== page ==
Legends & Lore®
- 2589 Route 9H, Kinderhook, NY
- 42.380421, -73.690343
Legend has it that noted American author Washington Irving loosely based his character Ichabod Crane from “The Legend of Sleepy Hollow” on a real schoolteacher named Jesse Merwin. Irving lived in Kinderhook for a time and is said to have known Merwin. This marker is located in front of the Ichabod Crane Schoolhouse next to the historic Luykas Van Alen House in Kinderhook, New York.
“The Legend of Sleepy Hollow” begins by going into great detail about the main character, Ichabod Crane. A school teacher from Connecticut, Ichabod was described as tall and “exceedingly lank” with “his whole frame most loosely hung together.” Ichabod was also known to be concerned with the dealings of witches and the supernatural, and many of the locals from Sleepy Hollow took it upon themselves to fill his head with stories of ghosts and spirits said to roam the country roads. On one particular night, Ichabod was riding home alone after a night of party going with his fellow town’s folk when he encountered a figure riding forward from the dark. Upon discovering that his fellow horseman was headless, Ichabod took off towards a bridge that the ghost was supposed to reach and disappear “in a flash of fire and brimstone.” Instead, the headless horseman rose up in his saddle and threw his head at the shocked Ichabod, who attempted to duck out of the way but ended up being knocked out his saddle. The next morning Ichabod was nowhere to be found, and all that was left to tell the story of the night before was a flurry of hoof prints next to the brook, where the tale states Ichabod’s hat was found lying innocently next to a smashed pumpkin.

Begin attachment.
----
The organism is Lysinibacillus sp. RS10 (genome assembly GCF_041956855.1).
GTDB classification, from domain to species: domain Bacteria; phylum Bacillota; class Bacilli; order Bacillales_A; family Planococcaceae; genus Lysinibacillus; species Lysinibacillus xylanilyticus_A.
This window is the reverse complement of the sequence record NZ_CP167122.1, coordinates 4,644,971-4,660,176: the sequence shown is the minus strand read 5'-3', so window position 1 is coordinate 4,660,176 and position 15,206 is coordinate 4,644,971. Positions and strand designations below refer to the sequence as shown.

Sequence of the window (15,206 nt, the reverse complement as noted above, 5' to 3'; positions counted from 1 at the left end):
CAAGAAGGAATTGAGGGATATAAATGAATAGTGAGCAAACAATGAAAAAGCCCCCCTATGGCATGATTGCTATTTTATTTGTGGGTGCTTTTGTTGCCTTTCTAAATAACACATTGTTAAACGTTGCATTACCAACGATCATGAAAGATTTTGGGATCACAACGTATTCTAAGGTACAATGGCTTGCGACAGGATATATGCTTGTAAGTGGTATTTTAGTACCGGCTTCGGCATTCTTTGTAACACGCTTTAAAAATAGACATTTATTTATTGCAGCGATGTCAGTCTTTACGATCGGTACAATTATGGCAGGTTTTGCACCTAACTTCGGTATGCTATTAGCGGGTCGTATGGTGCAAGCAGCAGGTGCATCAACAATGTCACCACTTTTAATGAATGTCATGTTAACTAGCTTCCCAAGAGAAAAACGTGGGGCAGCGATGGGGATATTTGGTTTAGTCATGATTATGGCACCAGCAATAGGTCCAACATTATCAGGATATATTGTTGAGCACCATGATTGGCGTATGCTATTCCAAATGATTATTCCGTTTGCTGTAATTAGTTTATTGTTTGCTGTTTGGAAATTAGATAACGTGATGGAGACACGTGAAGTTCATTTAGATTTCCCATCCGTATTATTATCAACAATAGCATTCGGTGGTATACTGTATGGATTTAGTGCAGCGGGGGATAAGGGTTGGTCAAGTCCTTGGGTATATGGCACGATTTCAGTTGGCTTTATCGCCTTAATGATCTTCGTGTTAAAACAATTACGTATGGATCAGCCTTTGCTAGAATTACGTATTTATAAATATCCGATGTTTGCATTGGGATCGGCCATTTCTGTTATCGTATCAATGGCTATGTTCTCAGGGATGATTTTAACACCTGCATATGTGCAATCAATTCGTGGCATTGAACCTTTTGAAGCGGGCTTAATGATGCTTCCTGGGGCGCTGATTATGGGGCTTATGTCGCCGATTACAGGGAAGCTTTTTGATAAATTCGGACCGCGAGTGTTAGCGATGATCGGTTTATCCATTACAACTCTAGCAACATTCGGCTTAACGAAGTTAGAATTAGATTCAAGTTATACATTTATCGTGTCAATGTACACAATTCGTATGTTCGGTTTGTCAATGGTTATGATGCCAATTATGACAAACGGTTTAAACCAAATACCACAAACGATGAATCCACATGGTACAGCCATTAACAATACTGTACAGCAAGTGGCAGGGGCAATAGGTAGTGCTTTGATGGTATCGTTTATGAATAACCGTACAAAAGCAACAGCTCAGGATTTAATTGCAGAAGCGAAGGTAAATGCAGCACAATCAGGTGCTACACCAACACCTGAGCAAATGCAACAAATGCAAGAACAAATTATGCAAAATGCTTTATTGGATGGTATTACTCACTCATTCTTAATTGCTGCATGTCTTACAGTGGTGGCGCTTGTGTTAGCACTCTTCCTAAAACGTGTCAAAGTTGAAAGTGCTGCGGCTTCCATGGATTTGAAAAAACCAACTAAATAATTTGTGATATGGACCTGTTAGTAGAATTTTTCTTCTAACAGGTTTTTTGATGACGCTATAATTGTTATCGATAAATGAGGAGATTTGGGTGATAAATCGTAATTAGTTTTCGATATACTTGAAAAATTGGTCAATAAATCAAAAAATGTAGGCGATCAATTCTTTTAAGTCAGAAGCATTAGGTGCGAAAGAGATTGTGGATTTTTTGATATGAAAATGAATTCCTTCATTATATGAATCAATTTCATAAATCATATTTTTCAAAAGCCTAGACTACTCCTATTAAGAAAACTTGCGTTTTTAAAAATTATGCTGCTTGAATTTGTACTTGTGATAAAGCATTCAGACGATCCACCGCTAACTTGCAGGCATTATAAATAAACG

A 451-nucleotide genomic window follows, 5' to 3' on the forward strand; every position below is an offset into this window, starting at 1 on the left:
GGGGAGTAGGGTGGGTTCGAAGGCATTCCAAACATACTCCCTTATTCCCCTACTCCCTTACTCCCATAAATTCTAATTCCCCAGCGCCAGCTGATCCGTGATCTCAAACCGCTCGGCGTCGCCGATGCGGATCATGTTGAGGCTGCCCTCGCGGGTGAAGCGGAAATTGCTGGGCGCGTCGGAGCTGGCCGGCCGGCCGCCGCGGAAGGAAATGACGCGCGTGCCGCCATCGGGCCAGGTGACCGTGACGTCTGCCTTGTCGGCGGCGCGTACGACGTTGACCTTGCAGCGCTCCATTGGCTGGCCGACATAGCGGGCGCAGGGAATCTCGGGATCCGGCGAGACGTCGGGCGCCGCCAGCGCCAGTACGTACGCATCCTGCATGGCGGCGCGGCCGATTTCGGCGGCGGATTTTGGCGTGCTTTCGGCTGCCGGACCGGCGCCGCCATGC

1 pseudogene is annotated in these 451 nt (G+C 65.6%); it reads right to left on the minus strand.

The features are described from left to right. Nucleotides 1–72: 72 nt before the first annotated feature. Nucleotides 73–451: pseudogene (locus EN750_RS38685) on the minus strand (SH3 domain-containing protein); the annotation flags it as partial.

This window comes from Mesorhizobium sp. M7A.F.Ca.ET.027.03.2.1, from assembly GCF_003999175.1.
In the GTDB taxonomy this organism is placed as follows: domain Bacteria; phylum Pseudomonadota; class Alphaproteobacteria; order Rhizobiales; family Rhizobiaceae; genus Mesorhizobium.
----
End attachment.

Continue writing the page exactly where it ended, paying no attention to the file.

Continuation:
While Ichabod’s story is well known today thanks to many retellings in movies and TV shows, when it was originally published in The Sketch Book, its counterpart, “Rip Van Winkle,” seemed to be the more favored of the two. Despite this, both stories have been hailed as “the two great Hudson River legends” by Yankee magazine, and they are both credited with making Washington Irving the “father of American Literature.” Inspiration for the tales came from Irving’s time spent along the Hudson, and for “The Legend of Sleepy Hollow,” it was specifically his time in Kinderhook that spurred the creation of one of his most well-known characters.
Jesse Merwin was a long-time resident in Kinderhook and moved to the area with his parents and two brothers from Connecticut in 1808. Merwin then took up the position as a teacher in the local one room schoolhouse, and as was tradition for country school teachers, would board with his students for a week at a time. In 1809 Merwin happened to be boarding with Judge William P. Van Ness at the same time Irving was visiting, and the two made an immediate connection. After Irving moved on and continued his travels, they maintained their friendship through letters, often reminiscing about the time they spent together in Kinderhook. Merwin was only a teacher for a short while longer after meeting Irving, because in 1810 his father-in-law passed away, leaving Merwin the farm. This prompted Merwin to give up teaching and become a fulltime farmer. Irving, however, never seemed to forget Merwin, the schoolteacher, and used him as inspiration for his own gangly schoolteacher from Connecticut. The Works of Washington Irving: Life and Letters compiled by Pierre M. Irving states that Irving even endorsed one of the many letters he received from his friend with, “From Jesse Merwin, the original of Ichabod Crane.”